Objective: To determine the influence of diabetes control on serum lipoprotein (a) concentrations.
Setting: Diabetes clinic of a large metropolitan public hospital, with primary- and secondary-care patients.
Design: A cross-sectional study. Comparisons of lipoprotein (a) concentrations were made between a normal control group, a group of diabetic patients with glycated hemoglobin (HbA1c) less than 8.0%, and a group of diabetic patients with HbA1c of 8.0% or higher.
Patients: Ninety-five normal controls and 93 diabetic subjects (49 with insulin-dependent diabetes mellitus and 44 with noninsulin-dependent diabetes mellitus).
Results: Sixty diabetic subjects with HbA1c levels of 8.0% or higher had higher (25 mg/dL) median levels of lipoprotein (a) when compared with either 93 normal controls (8.8 mg/dL) or 33 diabetic patients with HbA1c less than 8.0% (7.5 mg/dL) (P = 0.008 and P = 0.012, respectively). A similar pattern of distribution of lipoprotein (a) levels according to degree of metabolic control was seen in patients with insulin-dependent diabetes mellitus and noninsulin-dependent diabetes mellitus. No difference in the lipoprotein (a) distribution was noted between diabetic men and women. No correlation was observed between lipoprotein (a) levels and total cholesterol, low-density lipoprotein cholesterol, and triglyceride levels.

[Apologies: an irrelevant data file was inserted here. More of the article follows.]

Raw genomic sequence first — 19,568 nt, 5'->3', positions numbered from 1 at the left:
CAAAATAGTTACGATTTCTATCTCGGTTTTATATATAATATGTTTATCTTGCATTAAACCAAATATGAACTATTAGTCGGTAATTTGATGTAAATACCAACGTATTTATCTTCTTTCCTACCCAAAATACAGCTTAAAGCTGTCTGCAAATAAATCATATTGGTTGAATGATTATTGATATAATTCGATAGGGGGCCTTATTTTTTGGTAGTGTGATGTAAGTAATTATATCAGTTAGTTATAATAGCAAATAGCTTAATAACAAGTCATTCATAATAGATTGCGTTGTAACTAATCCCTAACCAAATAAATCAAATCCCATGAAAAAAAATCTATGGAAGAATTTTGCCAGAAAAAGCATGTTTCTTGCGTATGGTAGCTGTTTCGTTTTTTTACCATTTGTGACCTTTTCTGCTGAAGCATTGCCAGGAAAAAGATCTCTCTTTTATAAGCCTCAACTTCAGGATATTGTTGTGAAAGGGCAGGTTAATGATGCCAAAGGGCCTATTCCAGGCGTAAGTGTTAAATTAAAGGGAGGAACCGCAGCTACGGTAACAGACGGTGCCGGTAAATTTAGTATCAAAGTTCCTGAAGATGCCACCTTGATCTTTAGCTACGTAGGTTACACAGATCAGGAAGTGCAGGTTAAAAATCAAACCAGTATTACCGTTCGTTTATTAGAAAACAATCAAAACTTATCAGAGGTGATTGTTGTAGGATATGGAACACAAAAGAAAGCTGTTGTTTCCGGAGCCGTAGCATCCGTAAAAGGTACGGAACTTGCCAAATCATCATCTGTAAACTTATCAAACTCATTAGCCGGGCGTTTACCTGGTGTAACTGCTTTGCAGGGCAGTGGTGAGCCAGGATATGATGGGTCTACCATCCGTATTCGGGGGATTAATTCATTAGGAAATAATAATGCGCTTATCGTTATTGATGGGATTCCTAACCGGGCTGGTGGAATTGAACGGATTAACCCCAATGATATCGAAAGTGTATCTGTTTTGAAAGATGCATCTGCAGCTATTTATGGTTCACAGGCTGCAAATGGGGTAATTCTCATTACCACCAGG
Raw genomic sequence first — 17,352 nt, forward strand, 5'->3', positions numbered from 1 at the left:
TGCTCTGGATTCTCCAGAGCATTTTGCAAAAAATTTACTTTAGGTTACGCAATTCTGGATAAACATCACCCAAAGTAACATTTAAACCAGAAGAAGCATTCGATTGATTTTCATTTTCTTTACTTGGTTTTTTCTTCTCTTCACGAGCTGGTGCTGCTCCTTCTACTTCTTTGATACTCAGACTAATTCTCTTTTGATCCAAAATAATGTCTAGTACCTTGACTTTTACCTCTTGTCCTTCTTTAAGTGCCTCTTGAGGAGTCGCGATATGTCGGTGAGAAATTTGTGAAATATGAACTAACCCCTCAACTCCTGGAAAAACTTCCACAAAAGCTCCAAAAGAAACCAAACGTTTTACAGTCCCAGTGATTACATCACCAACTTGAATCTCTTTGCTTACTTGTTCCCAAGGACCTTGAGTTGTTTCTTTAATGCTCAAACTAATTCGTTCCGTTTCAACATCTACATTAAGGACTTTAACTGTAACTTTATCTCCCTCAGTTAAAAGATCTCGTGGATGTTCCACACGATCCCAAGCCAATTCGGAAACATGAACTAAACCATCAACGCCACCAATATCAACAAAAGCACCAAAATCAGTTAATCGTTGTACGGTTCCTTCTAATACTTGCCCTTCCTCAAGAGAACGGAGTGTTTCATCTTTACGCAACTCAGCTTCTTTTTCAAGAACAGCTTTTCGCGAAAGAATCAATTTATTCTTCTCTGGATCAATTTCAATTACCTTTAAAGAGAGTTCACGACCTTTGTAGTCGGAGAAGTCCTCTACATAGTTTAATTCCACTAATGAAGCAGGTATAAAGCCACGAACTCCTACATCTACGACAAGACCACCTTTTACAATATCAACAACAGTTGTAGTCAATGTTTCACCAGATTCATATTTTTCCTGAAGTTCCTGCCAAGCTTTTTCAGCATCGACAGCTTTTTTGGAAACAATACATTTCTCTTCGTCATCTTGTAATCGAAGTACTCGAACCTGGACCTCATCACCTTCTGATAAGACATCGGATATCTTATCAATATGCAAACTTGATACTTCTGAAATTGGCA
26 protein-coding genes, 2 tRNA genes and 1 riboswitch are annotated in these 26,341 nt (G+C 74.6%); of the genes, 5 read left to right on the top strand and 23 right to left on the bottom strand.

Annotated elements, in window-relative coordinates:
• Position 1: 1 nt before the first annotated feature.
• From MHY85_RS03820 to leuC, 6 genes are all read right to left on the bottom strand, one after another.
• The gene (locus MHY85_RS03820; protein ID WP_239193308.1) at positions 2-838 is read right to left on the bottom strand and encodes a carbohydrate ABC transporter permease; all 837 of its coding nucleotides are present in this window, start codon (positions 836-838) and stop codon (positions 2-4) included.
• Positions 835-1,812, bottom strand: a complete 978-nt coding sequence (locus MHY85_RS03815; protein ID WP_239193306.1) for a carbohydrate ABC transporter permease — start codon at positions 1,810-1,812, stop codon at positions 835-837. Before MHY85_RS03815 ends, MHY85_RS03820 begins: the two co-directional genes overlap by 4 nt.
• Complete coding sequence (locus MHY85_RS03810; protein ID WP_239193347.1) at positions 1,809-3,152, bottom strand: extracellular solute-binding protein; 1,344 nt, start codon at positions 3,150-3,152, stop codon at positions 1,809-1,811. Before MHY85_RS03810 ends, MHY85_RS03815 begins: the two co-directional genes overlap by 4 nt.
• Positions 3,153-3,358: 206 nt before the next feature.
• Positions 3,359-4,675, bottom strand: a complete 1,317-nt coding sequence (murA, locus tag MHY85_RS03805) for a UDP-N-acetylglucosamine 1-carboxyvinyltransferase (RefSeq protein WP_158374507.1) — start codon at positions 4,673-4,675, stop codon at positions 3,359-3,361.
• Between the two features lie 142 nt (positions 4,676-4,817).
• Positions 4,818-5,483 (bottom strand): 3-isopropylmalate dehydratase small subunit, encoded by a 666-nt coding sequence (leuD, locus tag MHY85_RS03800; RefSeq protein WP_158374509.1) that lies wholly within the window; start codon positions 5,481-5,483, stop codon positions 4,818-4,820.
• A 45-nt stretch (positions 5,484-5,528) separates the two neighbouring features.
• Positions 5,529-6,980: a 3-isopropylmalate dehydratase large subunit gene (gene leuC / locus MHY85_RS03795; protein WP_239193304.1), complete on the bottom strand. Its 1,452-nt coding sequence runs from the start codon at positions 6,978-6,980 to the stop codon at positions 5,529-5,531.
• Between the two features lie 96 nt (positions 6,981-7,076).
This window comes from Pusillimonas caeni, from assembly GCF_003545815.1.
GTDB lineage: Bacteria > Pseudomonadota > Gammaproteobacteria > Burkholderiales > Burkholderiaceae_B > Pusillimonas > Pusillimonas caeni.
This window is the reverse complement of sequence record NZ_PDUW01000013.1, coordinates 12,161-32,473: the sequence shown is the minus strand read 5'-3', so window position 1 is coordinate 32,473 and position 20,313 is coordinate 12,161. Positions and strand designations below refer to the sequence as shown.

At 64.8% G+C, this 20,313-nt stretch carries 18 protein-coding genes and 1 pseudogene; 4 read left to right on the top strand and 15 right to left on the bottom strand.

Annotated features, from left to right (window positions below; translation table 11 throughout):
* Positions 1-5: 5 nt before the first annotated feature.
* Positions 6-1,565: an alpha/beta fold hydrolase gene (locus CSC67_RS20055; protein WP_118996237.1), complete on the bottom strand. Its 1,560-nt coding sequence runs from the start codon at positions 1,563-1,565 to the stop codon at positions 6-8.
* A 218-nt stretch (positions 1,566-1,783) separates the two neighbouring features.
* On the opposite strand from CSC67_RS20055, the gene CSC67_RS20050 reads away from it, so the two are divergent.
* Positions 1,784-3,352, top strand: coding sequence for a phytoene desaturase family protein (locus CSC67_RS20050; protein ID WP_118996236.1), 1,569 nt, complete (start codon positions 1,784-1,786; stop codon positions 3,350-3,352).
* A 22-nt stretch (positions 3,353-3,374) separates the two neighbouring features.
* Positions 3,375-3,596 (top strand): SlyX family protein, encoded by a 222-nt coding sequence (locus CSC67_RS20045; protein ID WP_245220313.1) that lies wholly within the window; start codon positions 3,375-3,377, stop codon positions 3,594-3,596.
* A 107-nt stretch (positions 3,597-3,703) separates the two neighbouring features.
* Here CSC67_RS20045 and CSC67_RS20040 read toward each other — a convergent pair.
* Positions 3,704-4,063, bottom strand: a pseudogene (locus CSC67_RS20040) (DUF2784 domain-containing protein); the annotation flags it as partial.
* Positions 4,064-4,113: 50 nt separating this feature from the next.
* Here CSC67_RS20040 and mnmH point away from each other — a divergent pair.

Conclusion: Lipoprotein (a) levels are elevated in poorly controlled diabetic patients. Increased levels of lipoprotein (a) may be a contributing factor to the high risk for atherosclerosis observed in diabetic patients.